Every survival-minded individual worth their salt has a plan in place for a SHTF situation. These plans often involve heading out of the city where competition for resources will be greatly reduced. Maybe you have caches hidden in the woods with supplies you’ll need, or the perfect, abandoned cabin waiting for you.
But sometimes leaving isn’t an option. If the streets are flooded or completely congested with traffic and abandoned vehicles, bugging out is a pipe dream. Depending on what survival situation you’re presented with, you may not even be able to exit your home, let alone travel dozens of miles to your predetermined safe house. So, if going out and living off of the land until the danger passes isn’t a viable choice, you’ll have to make due and survive in your city.
Review Your Options
First and foremost, as with any survival situation, you have to take stock of what you’ve got on hand and review the situation itself. While a lot of preppers have months of food, water, and medical supplies on hand, not all survival-minded individuals have made such preparations. For those of us who have plans that revolve around leaving the city, it is important to catalogue all useful items in our homes.
Before anything else, go to your fridge. If the power is no longer functioning, you should eat as much of the perishable food in your refrigerator as you can handle. If you happen to have ice cream in the freezer, enjoy it, because who knows when, or if, your power will kick back on. Once you’ve torn through your perishables, go through all of your canned and dry goods to take stock and make a rationing plan, just in case you have to be in it for the long haul.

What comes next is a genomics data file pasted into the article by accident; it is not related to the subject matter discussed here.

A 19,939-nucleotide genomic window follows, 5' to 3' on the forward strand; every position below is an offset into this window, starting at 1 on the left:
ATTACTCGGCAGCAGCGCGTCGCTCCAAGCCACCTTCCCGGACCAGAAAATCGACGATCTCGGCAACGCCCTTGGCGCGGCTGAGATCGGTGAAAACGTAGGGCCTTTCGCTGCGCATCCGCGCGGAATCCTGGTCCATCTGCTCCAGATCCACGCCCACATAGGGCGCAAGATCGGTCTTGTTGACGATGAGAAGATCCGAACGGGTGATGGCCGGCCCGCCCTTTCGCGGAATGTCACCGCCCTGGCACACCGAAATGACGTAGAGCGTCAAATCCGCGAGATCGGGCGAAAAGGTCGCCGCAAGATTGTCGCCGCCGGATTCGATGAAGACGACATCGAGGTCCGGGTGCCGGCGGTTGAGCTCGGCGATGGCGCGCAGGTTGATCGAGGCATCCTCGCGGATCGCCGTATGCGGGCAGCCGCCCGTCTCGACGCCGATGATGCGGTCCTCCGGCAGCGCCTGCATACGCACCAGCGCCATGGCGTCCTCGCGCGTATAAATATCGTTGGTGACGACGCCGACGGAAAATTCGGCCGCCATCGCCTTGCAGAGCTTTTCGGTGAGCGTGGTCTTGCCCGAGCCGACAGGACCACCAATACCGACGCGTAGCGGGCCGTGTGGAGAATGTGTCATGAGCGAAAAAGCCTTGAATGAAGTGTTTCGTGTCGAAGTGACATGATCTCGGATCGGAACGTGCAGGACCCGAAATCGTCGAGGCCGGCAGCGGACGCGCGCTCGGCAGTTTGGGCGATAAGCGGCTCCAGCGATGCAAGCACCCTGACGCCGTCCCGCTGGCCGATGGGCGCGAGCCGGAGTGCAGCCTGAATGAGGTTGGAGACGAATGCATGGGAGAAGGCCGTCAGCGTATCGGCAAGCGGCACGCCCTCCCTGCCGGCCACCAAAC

Next, cannibalize your meticulously packed bug-out bag. Though it may be packed with the outdoors in mind, it will still contain plenty of useful items that will increase your chances of survival. Mylar blankets can be placed on the roof to signal that you’re inside and in need of rescue, and your portable water filter will become invaluable once you exhaust all of the potable water in the back of the toilet tank. A first-aid kit will have topical antibiotics, painkillers, and bandages that you’ll find useful down the road.
The rules for staying put and traveling with a chronic illness are quite a bit different. In a survival situation you don’t have the luxury of relying on the system to take care of you. Insurance becomes null, and the chances that you’ll be able to schedule a medical evacuation in an emergency are basically zero. Without access to medical professionals to renew prescriptions, you’ll have to make some quick decisions. Locate all of your medicine and make sure it is all accounted for, making a note of just how long you have before you’ll have to venture out to raid a pharmacy. Realistically, you’ll want to do this quickly if your medicine supply won’t last long, as in a survival situation medicine is one of the first things that will be targeted for looting.
If you’ve got the time and money, making some investments into city survival before things turn sour is a good idea. The immediate benefit of staying put, is that you’ll have access to all of your books, both for reference on survival tactics, and to stymie the boredom that comes with staying in one place for too long. Beyond just stocking your pantry with MREs and other shelf-stable foods, there is a lot you can do to make your survival not only easier, but a bit more comfortable as well.